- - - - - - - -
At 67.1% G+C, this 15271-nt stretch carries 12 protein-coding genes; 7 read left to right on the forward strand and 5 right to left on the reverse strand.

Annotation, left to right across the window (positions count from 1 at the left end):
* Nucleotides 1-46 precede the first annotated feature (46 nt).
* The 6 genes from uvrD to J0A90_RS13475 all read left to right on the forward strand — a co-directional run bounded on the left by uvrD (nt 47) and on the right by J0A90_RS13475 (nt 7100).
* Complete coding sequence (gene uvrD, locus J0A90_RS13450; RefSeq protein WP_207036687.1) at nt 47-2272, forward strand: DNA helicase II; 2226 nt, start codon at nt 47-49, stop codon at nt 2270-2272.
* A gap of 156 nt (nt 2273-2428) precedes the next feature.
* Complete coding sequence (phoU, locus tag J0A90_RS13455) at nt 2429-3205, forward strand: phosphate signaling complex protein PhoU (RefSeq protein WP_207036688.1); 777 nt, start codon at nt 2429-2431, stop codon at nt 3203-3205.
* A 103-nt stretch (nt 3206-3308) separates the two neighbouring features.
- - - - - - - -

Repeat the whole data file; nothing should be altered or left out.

At 67.1% G+C, this 15271-nt stretch carries 12 protein-coding genes; 7 read left to right on the forward strand and 5 right to left on the reverse strand.

Annotation, left to right across the window (positions count from 1 at the left end):
* Nucleotides 1-46 precede the first annotated feature (46 nt).
* The 6 genes from uvrD to J0A90_RS13475 all read left to right on the forward strand — a co-directional run bounded on the left by uvrD (nt 47) and on the right by J0A90_RS13475 (nt 7100).
* Complete coding sequence (gene uvrD, locus J0A90_RS13450; RefSeq protein WP_207036687.1) at nt 47-2272, forward strand: DNA helicase II; 2226 nt, start codon at nt 47-49, stop codon at nt 2270-2272.
* A gap of 156 nt (nt 2273-2428) precedes the next feature.
* Complete coding sequence (phoU, locus tag J0A90_RS13455) at nt 2429-3205, forward strand: phosphate signaling complex protein PhoU (RefSeq protein WP_207036688.1); 777 nt, start codon at nt 2429-2431, stop codon at nt 3203-3205.
* A 103-nt stretch (nt 3206-3308) separates the two neighbouring features.